This tradition has interpreted the concept of Toltecs largely as an Aztec or generally Mesoamerican mythical and philosophical construct that has served to symbolize the civility and might of several different cultures of the Mesoamerican Postclassic period. Among the Nahuan peoples the word "Tolteca" was synonymous with artist, artisan or wise man, and "toltecayotl" "Toltecness" meant art, culture and civilization and urbanism - and was seen as the opposite of "Chichimecayotl" "chichimecness" which symbolized the savage, nomadic state of peoples who had not yet become urbanized. This interpretation argues that any large urban center in Mesoamerica could be referred to as "Tollan" and its inhabitants as Toltecs - and that any ruling lineage in postclassic Mesoamerica would strengthen their claims to power by claiming Toltec ancestry. Often Mesoamerican migration accounts state that Tollan was ruled by Quetzalcoatl (or Kukulcan in Yucatec and Gukumatz in K'iche') a godlike mythical figure who was later sent into exile from Tollan and went on to found a new city somewhere else in Mesoamerica. Such claims of Toltec ancestry and a ruling dynasty founded by Quetzalcoatl have been made by such diverse civilizations as the Aztec, the Quiché and the Itza' Mayas. While the skeptical tradition does not deny that cultural traits of a seemingly central Mexican origin have diffused into a larger area of Mesoamerica they tend to ascribe this to the dominance of Teotihuacán in the Classic period and the general diffusion of Cultural traits within the region. Recent scholarship thus do not see Tula, Hidalgo as a "Toltec" site but rather tries to find clues of the ethnicity of the people who built it. Lately it has been suggested that they were in fact Huastecs.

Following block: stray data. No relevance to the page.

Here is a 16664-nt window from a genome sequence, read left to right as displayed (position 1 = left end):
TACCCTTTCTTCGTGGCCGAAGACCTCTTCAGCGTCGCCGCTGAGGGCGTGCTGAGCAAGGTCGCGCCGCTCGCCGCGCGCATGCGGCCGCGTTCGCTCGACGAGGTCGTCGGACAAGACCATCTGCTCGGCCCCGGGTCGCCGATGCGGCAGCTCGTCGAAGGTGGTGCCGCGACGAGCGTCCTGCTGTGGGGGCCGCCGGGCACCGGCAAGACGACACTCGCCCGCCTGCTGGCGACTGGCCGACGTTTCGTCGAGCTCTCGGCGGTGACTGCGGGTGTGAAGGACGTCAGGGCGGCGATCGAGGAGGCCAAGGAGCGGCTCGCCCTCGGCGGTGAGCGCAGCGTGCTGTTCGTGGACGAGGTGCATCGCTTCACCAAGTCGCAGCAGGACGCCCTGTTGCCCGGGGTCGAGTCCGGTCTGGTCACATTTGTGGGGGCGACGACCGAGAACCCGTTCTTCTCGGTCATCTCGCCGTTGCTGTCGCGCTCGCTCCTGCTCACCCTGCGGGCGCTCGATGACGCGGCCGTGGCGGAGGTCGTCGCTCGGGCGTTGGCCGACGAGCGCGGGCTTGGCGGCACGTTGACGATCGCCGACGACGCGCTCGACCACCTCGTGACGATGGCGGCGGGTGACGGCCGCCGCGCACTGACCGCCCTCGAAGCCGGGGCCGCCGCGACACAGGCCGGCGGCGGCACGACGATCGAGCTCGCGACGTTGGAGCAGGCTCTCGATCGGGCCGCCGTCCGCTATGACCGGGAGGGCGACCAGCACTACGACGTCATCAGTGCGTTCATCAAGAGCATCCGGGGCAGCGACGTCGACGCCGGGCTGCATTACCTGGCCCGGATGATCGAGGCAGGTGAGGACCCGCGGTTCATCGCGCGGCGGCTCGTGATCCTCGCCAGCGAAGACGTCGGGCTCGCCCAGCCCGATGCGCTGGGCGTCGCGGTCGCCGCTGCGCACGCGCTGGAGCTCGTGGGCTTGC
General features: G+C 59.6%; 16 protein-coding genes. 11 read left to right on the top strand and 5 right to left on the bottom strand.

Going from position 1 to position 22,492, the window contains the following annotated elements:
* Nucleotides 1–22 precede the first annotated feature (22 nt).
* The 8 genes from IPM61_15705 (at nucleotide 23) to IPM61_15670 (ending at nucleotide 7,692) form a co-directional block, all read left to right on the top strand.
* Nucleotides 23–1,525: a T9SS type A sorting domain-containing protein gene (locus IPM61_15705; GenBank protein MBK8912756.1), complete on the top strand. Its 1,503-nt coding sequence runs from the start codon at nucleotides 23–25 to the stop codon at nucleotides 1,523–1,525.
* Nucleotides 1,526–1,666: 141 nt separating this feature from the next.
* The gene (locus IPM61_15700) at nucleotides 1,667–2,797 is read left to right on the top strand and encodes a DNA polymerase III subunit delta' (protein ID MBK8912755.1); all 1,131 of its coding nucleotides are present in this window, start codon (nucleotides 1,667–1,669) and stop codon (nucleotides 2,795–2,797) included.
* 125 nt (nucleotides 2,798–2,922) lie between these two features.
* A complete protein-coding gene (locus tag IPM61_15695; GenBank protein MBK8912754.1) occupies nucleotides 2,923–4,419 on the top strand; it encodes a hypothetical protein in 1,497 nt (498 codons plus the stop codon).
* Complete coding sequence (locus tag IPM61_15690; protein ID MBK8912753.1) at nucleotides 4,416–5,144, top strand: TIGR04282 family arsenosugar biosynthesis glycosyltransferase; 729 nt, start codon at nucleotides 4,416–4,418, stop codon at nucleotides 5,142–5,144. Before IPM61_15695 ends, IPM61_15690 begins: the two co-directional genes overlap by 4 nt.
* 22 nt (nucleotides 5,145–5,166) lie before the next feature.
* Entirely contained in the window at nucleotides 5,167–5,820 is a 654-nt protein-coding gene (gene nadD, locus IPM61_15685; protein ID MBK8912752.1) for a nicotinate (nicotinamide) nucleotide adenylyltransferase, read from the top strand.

The historical tradition of scholarship tries to take the Mesoamerican ethnohistorical accounts at face value and discern between a historical Toltec civilization and the way it has become integrated in Postclassic Mesoamerican mythology. It also tries to discern between the deity Quetzalcoatl and the Toltec ruler by the same name. In the view of the skeptic tradition such a distinction is impossible or extremely difficult to make exactly because the Mesoamerican peoples themselves did not discern between historical fact and mythical and metaphorical representations of these. The early tradition read the ethnohistorical sources and tried to find confirmation of these stories through archeology, but the skeptical tradition does not accept this method as fruitful because basing the understanding of Mesoamerican history on mythical accounts that were not meant to reflect actual history may lead to biased interpretations of archeological findings. Instead they prefer to let archeology speak for itself and interpret the ethnohistorical sources in a way that corroborates rather than defines the archeological findings.

During the late 20th century, the word Toltec acquired a new meaning within certain New Age circles, largely because of the use of the word by Carlos Castaneda and others inspired by him such as Victor Sanchez. For the concept Toltec as used in the writings of Carlos Castaneda, see: Toltec (Castaneda).



Ancient America Rediscovered. As recorded by Mariano Veytia (1720-1778), and compiled by Donald W. Hemingway and W. David Hemingway. 2000. Bonneville Books. ISBN 1-55517-479-5